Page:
“Self-consciousness exists in itself and for itself, in that, and by the fact that it exists for another self-consciousness; that is to say, it is only by being acknowledged or ‘recognized'” (Hegel, Phenomenology, Baillie trans., p. 229). Thus Hegel begins the “Self-Consciousness” division, which in the final version of his outline occupies the remainder of the book.
Looking forward, Harris comments “‘Recognition’ is the Concept of Spirit as such. We are going to observe the motion of this Concept which is a ‘multi-sided and multi-significant complexity'” (Hegel’s Ladder I, p. 344).
Its ethical destiny is to become mutual recognition, but it begins as a deformed self-will. “We must realize that we are concerned with the pure self-will that has been communally designated as ‘original sin’, and that will typically designate itself as absolute virtue or duty (because it cannot have any other social justification)” (p. 353).
“When I recognize what I want to be in someone else, then I have ‘come out of myself’. The attraction (which is all that was attended to in the desiring posture) reveals itself first to be ‘self-repulsion’. The self that I presently am, I do not want. I have lost myself. Empirically I could be in despair. Those who recognize their ideal self in another sometimes are in despair. But logically the other side of the truth is more dangerous. As the object of my desire, what I see out there is not another independent self, but only a passive essence waiting for me to take possession of it. Actually, however, my relationship with that other self is more complicated. The self I want to emulate is not simply an object. She has to make herself into an object for my sake. If I am to know how to achieve what I want, she must help me, she must negate herself willingly and be at my disposal. But she may not see herself as the self that I see; or she may not want to be that. Above all, she may not want to help me to become that self” (p. 345).
Hegel famously discusses a life-and-death struggle that leads to servitude. The experience of servitude, however, will turn out to contain a vital key to further development. Labor provides a concrete model not only for the “constructive” role of the mind in interpreting things and the various practical constraints on doing this well, but also for the acquisition of skills, and for work on oneself.
In Harris’ words, “Serfdom reduces the free human agent to a thing. The serf himself is property for the free self-consciousness of his lord…. In place of the one thing and its many properties we have the one free self and his many serfs.”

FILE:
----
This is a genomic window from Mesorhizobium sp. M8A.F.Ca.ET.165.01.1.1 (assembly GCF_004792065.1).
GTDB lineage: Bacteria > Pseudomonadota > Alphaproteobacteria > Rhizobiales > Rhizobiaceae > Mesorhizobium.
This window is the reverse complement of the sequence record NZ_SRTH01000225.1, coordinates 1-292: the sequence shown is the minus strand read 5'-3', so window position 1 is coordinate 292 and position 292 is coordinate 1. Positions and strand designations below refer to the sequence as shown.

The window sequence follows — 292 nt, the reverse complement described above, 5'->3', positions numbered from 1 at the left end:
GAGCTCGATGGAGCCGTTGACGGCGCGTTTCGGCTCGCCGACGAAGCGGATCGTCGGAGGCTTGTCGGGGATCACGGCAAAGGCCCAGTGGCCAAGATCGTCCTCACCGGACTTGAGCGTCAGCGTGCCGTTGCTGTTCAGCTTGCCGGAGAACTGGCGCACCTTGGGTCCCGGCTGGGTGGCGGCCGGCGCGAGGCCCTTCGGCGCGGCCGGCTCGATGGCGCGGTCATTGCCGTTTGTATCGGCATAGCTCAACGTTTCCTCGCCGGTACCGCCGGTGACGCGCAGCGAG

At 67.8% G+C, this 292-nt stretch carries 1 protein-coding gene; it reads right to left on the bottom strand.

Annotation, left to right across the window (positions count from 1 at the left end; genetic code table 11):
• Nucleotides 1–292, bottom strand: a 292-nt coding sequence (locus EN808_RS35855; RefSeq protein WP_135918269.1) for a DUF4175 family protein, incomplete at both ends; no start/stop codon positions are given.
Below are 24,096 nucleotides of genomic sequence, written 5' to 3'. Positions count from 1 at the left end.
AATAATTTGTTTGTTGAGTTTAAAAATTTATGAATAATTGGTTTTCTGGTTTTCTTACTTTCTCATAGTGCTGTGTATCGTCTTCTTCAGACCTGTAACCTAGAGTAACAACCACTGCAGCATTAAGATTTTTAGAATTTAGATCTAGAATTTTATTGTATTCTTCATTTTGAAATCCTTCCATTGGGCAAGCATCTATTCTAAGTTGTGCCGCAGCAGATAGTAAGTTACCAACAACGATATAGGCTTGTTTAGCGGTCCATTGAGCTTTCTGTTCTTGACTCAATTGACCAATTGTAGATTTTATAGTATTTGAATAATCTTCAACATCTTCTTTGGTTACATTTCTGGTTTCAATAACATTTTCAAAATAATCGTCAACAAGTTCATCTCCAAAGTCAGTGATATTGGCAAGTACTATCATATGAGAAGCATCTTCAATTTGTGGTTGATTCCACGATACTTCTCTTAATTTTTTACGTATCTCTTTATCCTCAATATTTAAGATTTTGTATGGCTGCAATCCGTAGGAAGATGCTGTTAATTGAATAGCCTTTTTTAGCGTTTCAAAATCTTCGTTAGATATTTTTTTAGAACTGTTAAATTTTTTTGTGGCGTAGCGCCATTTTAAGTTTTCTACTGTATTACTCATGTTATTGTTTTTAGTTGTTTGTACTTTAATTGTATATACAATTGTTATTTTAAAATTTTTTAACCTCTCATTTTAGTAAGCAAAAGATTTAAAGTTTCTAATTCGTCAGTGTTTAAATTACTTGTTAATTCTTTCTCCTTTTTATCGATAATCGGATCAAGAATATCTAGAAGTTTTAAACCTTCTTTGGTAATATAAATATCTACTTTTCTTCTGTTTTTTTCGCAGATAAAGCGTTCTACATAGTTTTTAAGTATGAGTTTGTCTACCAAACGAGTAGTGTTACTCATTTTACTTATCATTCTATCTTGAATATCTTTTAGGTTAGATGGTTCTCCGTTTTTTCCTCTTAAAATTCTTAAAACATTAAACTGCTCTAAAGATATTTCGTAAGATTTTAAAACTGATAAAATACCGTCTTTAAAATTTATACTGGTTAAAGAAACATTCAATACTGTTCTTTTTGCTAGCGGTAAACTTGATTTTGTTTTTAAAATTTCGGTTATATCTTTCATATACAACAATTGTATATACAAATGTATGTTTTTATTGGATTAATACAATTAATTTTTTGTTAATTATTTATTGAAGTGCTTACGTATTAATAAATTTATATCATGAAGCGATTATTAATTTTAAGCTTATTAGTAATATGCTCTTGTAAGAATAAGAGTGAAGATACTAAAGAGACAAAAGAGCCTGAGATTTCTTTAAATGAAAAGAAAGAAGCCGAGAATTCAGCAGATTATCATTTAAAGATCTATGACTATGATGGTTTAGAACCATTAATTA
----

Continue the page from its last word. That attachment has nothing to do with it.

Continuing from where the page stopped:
“But there is a much more significant inversion of Perception here. Perception ‘takes the truth from things’ as they are given. But the human thing makes the truth of things, by controlling their properties. Serfdom is a new relation of the perceiving mind to its truth…. The lord turns the serf into a thing; but then in his labor the serf turns himself into a made thing. He trains himself into the shape of the practical Understanding” (p. 366).
“The [being-for-self] of the serf is different from that of the lord, because it is incorporated in his body — a laboring instrument which has ‘independent being’ for him. The being-for-self of the lord is just his commanding voice” (ibid).
“Through the laboring activity pure being-for-self comes to be a subsisting thing” (p. 367).
“Hegel’s reason for holding that the fear of death is essential to the right comprehension of the cycle at its finite climax is now fairly easy to graph, even if we do not find it convincing. Without the daily piecemeal discipline of obedience, the serf would never come to regard everything he touches as belonging to the lord and hence requiring to be treated with absolute respect…. If the sheep were his own, then his private interest, which Hegel calls ‘a vain sense of one’s own’, would have to be dominant. The discipline of service creates ultimately the recognition that the object has its own good, its own sense” (p. 369).
“And even if the Hellenic (or more precisely the Platonic) conviction abides with us — the conviction that spontaneous ‘desire’ can be developed into ever higher degrees of ‘love’, and that love not fear is the true road to practical objectivity — still we cannot deny that the ‘fear of the Lord’ (both the earthly and the heavenly Judge) has in fact been crucial to the evolution of our presently more fraternal (but how feebly effective) value-consciousness” (p. 370).
I think it’s also worth noting implications of this second beginning. Hegel’s approach is clearly developmental and in that sense “historical”, but it clearly does not follow a linear path that could correspond to a single progression in time. We just completed an arc from simple sensation to mathematical physics, and now we are beginning a new ethical arc, starting from the quasi-mythical origin of lordship and servitude.
On the other hand, I think Hegel actually thinks real human consciousness is always already self-consciousness, and actually considers the separate treatment of mere “consciousness” to be artificial. The ethical part of the book covers his main intent; the whole previous arc was a kind of preamble.